In 1999, he initiated a network for Asian artists to encourage inter-Asian engagement, known as the Arts Network Asia (ANA). This recently received an endowment from Ford Foundation for its sustained collaboration across borders in the arts and cultures of Asia. Further he created the Continuum Asia Project (2002/3) in Luang Prabang, Laos, working with elders and youth there to explore a sustainable developmental intervention through Asian heritage and traditional arts.
An important part of his work is in research with emerging artists, the latest being the mentorship programme for the Spielart Festival Munich and his curation for Goethe Institute of Sri Lankan dance makers in Colombo. He also takes part actively in lecture and conversation programmes, as well as teaching in various universities which include UCLA, the University of Amsterdam Masters of International Performance Research Programme (2011 and 2012). He was also Adjunct Professor with the National of University of Singapore for many years, having started the theatre studies programme there in 1992.
He has extensive expert experience in Europe. Keng Sen is the founder artistic director (2001 – 2003) of In-Transit, an annual interdisciplinary arts festival which continues in Berlin today. He initiated the curation of south east Asian contemporary art and performance in Europe with the Insomnia season for the Institute of Contemporary Arts in London (2005), as well as the Politics of Fun exhibition at the House of World Cultures, Berlin (2005).
Keng Sen was the Festival Director of the Singapore International Festival of Arts (SIFA). As Festival Director from 2013 – 2017, he is responsible for both artistic and executive directions including sponsorship, maintaining the financial well being, setting policy and creating the public profile for the Festival.
He was invited to recreate this national performing arts festival, formerly named the Singapore Arts Festival, after an industry review. He restructured the festival with a global vision and renamed it SIFA to highlight the Singapore and international perspectives in it.
Despite his artistic collaboration with traditional arts of Asia, Keng Sen has niched SIFA as an inclusive, multi-genre, contemporary arts festival including cross disciplinary work. This is to complement other cultural institutions in the compact nation-state of Singapore.
In particular, he has brought an unprecedented quality to the festival, concentrating not just on quantitative performance indicators. His inspired artistic leadership has won him accolades locally but has also attracted the attention of colleagues in different countries and the international press from The Guardian to South China Morning Post to New York Times.
In his term, he has zealously safeguarded the public space of the arts in Singapore, winning audiences for his robust curation studded with breathtaking international artists bringing Asian premieres to SIFA. This is only possible with international partnerships drawn from his vast artistic networks around the world. He has striven to dynamically commission artistic challenging work from Singapore and international artists, winning support from both sides. It is a rare achievement in this contentious field with its local and international divide.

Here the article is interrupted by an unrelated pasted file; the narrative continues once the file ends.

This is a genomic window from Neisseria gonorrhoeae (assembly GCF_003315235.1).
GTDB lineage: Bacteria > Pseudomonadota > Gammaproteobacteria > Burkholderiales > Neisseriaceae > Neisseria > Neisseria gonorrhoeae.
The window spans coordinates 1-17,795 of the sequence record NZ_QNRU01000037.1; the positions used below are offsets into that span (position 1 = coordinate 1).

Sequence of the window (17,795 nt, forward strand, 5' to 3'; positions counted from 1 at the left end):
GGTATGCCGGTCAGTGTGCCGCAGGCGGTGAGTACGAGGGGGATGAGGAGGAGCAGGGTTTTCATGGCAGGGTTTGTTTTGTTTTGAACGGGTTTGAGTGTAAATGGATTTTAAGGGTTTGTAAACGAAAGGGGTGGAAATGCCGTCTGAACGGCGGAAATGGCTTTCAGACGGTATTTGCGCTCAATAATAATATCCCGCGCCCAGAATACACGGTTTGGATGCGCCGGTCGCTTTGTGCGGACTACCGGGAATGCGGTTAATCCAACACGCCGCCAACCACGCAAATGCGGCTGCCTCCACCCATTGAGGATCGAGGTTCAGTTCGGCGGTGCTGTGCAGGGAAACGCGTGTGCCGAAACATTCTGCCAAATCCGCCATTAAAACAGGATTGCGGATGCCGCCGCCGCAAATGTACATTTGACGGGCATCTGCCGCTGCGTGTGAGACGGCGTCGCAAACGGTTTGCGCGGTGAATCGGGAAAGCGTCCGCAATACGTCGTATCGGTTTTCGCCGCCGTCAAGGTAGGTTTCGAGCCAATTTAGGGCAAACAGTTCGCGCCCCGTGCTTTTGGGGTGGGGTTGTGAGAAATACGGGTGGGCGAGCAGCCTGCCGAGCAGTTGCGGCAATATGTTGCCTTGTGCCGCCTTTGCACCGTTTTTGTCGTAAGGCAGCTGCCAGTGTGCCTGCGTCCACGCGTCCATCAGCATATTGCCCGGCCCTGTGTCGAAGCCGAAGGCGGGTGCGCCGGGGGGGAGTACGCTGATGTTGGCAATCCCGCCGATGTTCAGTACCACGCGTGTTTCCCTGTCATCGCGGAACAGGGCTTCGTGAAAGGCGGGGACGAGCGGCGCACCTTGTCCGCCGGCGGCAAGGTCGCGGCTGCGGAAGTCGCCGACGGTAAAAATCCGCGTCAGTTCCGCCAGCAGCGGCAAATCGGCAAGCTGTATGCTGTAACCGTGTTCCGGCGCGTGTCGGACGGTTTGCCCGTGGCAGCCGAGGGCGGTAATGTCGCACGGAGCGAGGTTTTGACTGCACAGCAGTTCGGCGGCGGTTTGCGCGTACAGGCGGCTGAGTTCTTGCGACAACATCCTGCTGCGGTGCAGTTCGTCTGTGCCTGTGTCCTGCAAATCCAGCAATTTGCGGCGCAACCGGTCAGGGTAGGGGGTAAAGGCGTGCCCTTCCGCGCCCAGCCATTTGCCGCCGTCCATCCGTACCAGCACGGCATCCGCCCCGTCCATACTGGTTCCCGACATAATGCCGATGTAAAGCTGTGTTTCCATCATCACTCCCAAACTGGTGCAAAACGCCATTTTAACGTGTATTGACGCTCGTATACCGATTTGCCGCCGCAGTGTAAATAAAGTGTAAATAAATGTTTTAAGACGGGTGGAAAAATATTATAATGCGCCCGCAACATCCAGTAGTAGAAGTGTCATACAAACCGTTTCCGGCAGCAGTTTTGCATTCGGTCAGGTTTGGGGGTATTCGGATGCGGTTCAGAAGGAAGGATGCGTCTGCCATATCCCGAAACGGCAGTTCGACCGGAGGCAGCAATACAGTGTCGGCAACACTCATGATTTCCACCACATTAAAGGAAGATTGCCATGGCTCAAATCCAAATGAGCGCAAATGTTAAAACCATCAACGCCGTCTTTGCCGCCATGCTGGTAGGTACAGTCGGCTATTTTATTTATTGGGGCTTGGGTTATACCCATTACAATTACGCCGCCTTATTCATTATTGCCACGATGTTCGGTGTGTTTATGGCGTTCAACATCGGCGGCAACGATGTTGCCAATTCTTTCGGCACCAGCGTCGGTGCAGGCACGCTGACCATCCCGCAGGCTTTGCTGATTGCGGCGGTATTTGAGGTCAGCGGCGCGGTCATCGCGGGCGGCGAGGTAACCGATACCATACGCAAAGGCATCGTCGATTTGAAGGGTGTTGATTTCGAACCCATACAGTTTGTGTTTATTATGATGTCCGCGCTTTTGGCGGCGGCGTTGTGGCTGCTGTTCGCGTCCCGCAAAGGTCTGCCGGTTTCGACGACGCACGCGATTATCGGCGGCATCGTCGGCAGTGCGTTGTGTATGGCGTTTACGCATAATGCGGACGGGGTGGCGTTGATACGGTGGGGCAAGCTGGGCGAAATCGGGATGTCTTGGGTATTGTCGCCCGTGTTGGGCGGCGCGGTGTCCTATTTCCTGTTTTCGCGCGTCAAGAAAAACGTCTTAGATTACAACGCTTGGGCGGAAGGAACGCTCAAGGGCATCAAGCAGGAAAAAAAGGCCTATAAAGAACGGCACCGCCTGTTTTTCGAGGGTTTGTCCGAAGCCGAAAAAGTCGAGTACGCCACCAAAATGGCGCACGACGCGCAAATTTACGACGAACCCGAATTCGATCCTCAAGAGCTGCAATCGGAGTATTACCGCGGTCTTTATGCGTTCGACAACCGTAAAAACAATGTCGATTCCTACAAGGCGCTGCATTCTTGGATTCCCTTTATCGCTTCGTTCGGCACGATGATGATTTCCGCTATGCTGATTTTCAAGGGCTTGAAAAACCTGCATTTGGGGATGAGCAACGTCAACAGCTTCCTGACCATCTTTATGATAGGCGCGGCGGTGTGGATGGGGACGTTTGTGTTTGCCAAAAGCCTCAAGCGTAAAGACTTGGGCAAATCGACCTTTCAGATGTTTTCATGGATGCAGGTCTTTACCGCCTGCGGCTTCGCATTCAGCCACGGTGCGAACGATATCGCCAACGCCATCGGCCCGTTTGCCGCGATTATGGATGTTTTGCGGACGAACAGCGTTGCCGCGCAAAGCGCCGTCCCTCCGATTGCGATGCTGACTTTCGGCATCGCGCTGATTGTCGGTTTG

Specifically, the curation of Singapore artists has seen his sensitivity to the artistic and cultural needs of the city. Singapore artists have also benefitted from his thoughtful brokering of collaborations between them and international art stars. During his tenure, he has brought international artists to work deeply with Singapore art schools. He has capacity-built cultural development through his scaffold of an alternating international and local focus for SIFA from year to year.
Strategically, he has strengthened the engagement, outreach and educational directions of SIFA with The O.P.E.N., an exciting pre-festival of ideas. This has won praise for its innovation and fruitful communication with restless audiences wanting more.
The last 3 annual festivals have seen SIFA growing from strength to strength under his baton. Audiences have grown beyond that of the former Singapore Arts Festival. Beginning with 20,000 audiences in SIFA 2014, this has increased to 62,000 and in 2016, the festival peaked with 155,000 attendances, 96% capacity houses and 75% of its performances sold out. Further in 2016, he was responsible for raising 20% of the S$9 mil festival through sponsorship.
He completed his fourth and final festival in September 2017.
From 2011 – 2015, he served on the prestigious Awards Committee of the Prince Claus Fund for Culture and Development in Amsterdam. A Fulbright Scholar, Keng Sen is also the first and only Singapore artist to have received both the Young Artist Award (1992) and the Cultural Medallion Award (2003) for Singapore. He was awarded the much respected Fukuoka Asian Arts and Culture Prize 2010 for his work in Asian performance.